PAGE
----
A. Unfortunately the answer is YES.
Based on a recent study, drivers with poor credit pay twice as much -- 91 percent more on average -- than those with excellent credit scores; those with average credit pay 24 percent more.
What can you do?
Pay on time: Pretty obvious, right? But paying your bills on time every time has the biggest impact on your credit score, accounting for about 35 percent of the final number, according to FICO, the nation's biggest credit scoring company.
Age: It may seem completely unfair to a youngster, who also suffers with higher insurance rates because they have less driving history, but the longer you manage your credit responsibly, the better your credit score. Young people might try to become "authorized users" on their parent's credit card accounts. That gives you a longer credit history than you can develop on your own. And, to be fair, if your parents are responsible about their credit, you're likely to be too. The length of your credit history accounts for about 15 percent of your score.
Borrow sparingly: A big piece of a credit score -- about 30 percent -- measures how much credit you use compared to how much credit you have available on revolving credit lines, such as credit cards. So, if you have 10 credit cards, which all boast $1,000 limits, you have a total of $10,000 in available credit. If you borrow the maximum on all of those cards, your usage is 100 percent -- and your credit score is toast. Try to use 10 percent or less of the credit you have available.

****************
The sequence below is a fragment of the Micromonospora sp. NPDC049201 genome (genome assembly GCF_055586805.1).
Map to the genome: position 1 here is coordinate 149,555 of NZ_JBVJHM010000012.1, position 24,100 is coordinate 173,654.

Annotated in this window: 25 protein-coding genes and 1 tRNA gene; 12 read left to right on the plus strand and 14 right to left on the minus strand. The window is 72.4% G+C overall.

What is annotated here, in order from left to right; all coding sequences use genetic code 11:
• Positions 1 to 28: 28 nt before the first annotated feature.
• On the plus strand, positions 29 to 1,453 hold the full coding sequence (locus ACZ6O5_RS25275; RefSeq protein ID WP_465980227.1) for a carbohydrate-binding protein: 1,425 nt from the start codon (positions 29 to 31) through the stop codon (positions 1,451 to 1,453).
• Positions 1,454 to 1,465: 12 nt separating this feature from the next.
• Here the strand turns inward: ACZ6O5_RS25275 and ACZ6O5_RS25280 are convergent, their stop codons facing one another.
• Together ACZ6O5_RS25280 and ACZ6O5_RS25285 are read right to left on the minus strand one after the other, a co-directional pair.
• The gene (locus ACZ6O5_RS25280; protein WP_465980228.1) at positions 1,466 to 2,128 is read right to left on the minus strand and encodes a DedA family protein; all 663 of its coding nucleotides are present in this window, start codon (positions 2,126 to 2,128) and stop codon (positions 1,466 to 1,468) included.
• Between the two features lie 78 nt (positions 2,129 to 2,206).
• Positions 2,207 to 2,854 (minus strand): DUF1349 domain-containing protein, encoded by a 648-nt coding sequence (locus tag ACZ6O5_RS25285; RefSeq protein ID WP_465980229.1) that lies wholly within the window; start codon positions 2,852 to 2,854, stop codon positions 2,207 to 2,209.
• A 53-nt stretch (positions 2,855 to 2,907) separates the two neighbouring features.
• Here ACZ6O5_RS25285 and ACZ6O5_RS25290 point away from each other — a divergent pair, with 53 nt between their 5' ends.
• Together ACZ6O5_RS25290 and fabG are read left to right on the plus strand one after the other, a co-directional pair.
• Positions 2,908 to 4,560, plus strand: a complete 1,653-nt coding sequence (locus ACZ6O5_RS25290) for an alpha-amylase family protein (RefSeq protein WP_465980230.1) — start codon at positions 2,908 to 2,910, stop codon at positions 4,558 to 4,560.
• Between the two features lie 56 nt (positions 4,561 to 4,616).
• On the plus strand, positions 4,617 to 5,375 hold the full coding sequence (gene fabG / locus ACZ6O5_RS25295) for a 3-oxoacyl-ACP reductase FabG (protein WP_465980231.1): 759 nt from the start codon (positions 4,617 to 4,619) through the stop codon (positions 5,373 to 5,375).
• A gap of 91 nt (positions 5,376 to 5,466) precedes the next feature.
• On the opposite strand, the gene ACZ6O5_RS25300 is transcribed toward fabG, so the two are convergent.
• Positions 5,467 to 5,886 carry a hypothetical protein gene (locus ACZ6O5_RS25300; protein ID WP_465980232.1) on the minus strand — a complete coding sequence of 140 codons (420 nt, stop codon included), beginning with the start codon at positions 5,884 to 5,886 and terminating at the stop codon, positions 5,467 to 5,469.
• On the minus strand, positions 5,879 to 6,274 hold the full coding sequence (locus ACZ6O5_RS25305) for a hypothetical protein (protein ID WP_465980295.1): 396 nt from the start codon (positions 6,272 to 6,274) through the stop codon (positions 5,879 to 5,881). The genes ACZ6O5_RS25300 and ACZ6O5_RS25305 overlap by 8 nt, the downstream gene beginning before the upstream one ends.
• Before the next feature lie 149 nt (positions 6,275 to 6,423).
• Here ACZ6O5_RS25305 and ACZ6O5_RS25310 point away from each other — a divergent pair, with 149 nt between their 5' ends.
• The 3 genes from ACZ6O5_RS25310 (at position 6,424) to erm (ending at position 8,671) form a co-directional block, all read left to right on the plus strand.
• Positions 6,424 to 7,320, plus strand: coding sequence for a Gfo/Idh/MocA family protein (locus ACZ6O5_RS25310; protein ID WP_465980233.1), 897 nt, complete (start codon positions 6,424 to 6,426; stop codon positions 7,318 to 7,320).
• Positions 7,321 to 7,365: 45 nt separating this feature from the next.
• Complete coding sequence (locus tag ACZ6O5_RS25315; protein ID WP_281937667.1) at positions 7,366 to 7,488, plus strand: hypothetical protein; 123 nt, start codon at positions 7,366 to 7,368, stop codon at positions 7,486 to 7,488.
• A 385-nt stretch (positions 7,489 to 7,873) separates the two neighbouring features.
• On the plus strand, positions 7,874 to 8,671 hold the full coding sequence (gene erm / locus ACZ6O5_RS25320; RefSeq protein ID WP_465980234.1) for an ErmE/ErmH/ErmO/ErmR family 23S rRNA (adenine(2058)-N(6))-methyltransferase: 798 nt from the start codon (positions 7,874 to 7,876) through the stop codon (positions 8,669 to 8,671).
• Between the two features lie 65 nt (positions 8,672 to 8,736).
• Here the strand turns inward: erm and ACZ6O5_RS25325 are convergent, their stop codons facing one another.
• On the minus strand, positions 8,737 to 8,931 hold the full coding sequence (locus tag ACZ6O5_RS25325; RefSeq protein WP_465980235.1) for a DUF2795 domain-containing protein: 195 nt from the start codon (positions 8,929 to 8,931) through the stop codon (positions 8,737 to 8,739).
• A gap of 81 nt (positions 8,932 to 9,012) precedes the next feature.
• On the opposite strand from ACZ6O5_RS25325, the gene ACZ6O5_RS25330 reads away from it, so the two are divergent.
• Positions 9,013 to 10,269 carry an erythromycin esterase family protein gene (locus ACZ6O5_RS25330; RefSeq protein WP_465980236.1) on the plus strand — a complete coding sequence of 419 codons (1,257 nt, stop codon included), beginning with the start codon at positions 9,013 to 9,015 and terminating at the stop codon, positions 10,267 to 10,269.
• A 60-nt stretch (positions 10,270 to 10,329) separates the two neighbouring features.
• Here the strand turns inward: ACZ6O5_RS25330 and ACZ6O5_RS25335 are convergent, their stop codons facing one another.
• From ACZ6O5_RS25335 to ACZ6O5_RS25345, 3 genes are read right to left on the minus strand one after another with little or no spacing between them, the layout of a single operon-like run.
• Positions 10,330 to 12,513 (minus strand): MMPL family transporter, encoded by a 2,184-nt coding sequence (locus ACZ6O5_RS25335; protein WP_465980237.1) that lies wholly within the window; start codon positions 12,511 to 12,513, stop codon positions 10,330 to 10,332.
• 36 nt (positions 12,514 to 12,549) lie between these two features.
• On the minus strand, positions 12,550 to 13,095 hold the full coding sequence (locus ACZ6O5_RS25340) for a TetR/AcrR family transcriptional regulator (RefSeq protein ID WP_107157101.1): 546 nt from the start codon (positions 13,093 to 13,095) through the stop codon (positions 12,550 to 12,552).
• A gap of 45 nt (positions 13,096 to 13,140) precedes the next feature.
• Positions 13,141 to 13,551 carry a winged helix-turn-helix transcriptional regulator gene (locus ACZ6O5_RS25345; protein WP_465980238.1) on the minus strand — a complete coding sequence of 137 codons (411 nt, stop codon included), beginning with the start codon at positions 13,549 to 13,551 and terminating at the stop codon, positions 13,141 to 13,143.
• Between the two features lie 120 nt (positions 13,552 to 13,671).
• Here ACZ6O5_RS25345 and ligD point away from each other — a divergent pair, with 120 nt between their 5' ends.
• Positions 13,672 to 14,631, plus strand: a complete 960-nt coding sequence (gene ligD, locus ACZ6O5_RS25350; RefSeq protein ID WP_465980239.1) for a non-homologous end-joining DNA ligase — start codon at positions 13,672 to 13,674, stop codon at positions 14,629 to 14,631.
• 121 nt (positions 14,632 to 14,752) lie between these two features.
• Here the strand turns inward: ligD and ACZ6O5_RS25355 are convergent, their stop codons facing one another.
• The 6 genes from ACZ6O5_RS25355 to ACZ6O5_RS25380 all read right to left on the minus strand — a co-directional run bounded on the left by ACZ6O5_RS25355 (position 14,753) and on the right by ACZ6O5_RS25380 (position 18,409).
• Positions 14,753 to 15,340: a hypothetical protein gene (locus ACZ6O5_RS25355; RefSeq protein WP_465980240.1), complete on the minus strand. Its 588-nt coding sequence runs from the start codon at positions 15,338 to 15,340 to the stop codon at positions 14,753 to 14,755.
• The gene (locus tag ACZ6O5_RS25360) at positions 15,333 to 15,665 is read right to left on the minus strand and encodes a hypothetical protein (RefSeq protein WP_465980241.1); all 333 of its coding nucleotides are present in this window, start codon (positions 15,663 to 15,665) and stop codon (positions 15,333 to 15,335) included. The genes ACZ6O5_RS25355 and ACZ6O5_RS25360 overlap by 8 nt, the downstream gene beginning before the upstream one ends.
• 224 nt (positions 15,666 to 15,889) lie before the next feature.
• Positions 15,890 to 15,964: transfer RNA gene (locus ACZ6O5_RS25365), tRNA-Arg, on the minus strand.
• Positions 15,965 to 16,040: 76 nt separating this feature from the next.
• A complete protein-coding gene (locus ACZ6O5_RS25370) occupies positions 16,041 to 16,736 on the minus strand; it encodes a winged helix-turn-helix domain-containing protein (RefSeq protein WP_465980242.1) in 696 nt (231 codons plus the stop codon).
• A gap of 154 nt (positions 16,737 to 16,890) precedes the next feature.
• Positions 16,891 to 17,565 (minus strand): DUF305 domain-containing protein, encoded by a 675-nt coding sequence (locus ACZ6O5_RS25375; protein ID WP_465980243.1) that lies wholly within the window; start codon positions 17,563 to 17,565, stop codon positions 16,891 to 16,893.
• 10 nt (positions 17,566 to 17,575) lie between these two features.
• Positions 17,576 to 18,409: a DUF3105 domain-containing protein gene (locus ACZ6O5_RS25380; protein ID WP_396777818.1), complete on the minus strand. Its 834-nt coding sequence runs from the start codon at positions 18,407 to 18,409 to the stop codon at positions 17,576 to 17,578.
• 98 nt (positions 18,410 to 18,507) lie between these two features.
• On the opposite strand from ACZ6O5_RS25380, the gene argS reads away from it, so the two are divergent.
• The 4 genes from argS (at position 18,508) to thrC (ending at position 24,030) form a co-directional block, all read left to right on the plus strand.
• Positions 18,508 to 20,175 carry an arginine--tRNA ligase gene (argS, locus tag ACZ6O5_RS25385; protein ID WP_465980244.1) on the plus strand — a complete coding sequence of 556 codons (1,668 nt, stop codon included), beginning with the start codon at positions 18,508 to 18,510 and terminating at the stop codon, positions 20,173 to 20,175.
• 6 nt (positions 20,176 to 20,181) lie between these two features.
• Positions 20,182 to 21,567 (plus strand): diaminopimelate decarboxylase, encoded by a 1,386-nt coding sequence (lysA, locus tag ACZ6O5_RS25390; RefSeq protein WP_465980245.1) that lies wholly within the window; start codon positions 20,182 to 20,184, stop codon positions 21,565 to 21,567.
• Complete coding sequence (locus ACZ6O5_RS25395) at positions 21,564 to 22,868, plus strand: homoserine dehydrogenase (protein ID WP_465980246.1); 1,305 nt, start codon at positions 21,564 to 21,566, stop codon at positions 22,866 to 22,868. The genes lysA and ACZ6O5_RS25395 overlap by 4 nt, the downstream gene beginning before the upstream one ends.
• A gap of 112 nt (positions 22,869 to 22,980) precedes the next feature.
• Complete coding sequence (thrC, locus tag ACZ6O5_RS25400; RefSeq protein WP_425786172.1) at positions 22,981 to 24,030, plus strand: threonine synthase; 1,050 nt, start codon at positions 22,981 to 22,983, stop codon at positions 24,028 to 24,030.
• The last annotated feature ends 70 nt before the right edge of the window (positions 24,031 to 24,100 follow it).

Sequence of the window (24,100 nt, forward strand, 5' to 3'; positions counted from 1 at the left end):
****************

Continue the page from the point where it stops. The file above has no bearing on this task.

Manage your accounts: The other 20 percent of your score measures how many different types of credit -- credit cards, auto loans, student debt, mortgages -- you have. (The more types of credit you've managed well, the better.) And how much new credit you've applied for. If you're always in the market for loans, it will hurt your score. Add accounts when you need them, but be sparing about your new credit requests.
Check your report: Sometimes a bad score is not your fault. An identity thief could have hijacked your information and applied for credit in your name. Make sure your credit report only reports information about you by getting a free copy of your credit report at least once a year at annualcreditreport.com.